Dam in Iraq at Full Operation for First Time Since 1990
American Forces Press Service
BAGHDAD, Iraq, Jun. 11, 2004 With the completion of new transmission projects and the rehabilitation of a turbine unit at Haditha Dam in Haditha, Iraq last week, for the first time since 1990 all six turbines were in full operation and the clean hydropower plant operated at full capacity, generating 660 megawatts.
"The incredible progress at Haditha is just one example of the huge strides made by the U.S. Army Corps of Engineers and its partners to increase the overall capacity of the Iraqi power system," said Army Maj. Gen. Ronald L. Johnson, commander of the corps' Gulf Region Division. "Roland Shumate, our quality assurance rep on site, working in close coordination with Iraqi engineers and plant personnel, and our contractor, CH2MHill, have quickly restored a capability at Haditha that had long been neglected during the regime of Saddam Hussein."
Johnson said work will continue as the plant personnel are trained to operate and maintain the new equipment, switchgear and controls. "In some cases, these technologies represent advances and efficiencies enjoyed by those in the free world for the last 30 years, but not seen before in Iraq," said Johnson.
The $12 million project, administered by CH2MHill, and overseen by the Corps of Engineers in support of the CPA and its Program Management Office, began Feb. 6. At times it has employed more than 100 local Iraqi workers, including those who had worked previously at the dam.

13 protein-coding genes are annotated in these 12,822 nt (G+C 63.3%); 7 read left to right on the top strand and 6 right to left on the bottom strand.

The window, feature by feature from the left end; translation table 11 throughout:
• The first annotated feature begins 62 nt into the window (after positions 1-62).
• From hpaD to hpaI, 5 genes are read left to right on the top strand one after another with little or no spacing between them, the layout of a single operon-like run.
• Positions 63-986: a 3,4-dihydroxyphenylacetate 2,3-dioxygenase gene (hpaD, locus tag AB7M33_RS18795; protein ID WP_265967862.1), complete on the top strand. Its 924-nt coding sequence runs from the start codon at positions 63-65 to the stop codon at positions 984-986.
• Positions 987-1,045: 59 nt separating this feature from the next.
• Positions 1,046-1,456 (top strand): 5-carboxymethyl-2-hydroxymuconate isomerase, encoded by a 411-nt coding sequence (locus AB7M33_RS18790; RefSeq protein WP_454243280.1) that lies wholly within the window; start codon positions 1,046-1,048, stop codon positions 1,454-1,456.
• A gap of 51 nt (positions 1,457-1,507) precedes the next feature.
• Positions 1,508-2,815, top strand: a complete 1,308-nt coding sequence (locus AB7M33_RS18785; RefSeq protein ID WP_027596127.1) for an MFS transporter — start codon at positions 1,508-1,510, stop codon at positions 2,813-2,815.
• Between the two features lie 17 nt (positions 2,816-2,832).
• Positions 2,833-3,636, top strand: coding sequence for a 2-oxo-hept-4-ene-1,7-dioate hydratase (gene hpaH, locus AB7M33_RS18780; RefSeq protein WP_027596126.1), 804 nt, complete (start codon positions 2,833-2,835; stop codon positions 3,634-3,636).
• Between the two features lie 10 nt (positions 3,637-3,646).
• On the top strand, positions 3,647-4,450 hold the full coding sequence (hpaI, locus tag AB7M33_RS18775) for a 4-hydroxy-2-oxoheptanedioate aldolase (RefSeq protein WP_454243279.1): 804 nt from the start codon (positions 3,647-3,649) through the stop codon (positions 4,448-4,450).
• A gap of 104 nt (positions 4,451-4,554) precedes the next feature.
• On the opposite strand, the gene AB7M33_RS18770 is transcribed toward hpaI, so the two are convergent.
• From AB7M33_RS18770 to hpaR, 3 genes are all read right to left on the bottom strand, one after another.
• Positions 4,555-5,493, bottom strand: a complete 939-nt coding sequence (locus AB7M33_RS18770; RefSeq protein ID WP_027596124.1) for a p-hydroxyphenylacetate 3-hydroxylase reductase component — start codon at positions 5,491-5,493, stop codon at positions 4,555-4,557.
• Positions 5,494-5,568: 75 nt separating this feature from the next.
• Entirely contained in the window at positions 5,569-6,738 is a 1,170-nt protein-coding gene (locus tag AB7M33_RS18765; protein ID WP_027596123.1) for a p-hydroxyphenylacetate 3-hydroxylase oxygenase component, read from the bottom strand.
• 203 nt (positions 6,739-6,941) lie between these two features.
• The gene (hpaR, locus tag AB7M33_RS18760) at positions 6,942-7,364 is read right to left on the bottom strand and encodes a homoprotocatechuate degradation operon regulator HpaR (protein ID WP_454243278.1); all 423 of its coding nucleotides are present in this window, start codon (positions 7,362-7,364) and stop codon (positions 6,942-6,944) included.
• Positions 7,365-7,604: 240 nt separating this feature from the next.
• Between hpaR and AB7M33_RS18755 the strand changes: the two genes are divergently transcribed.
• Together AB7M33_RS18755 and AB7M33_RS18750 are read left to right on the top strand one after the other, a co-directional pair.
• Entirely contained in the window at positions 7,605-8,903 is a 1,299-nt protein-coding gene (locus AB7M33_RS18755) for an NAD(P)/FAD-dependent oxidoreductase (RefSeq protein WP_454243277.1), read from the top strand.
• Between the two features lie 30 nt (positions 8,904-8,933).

Previous projects at Haditha included the restoration of transmission lines, under contract with Washington Group International to link the hydropower dam to the Iraqi power grid. Combined, an additional 460 megawatts of capacity has been added to the overall national grid due to the efforts of this partnering team, according to Robert Goss, project manager for the Restore Iraqi Electricity Directorate for the Corps of Engineers.
"Everyone involved with this project did an outstanding job," said Col. C. Kevin Williams, commander of the corps' Central District, who executed the project. "From the contractor, the plant personnel, our quality assurance guys, and the Marine and Azerbaijani security forces on the ground - it was a tremendous team effort."
Stateside Corps of Engineers expertise also was used to facilitate the shipment of necessary parts and to provide technical assistance on site, said Williams. Video teleconferencing systems and state-of-the-art engineering tools allowed a virtual engineering team to assist those living at the project site, working around the clock, to restore the plant and provide added capacity to the national grid.
As part of a nationwide effort, in part, by the Restore Iraqi Electricity Directorate of the Gulf Region Division, Army engineers, soldiers and civilians are working nonstop with contractors and Iraqi workers to restore the dilapidated power infrastructure and improve the quality of life for all of Iraq by increasing the available electricity, officials said.
Repairing damages from more than 30 years of neglect under Saddam, Corps of Engineers teams are restoring transmission lines, improving or replacing switching facilities and building or restoring more than two dozen power generation projects to produce a capacity never before seen in Iraq.
(Courtesy of the Coalition Provisional Authority.)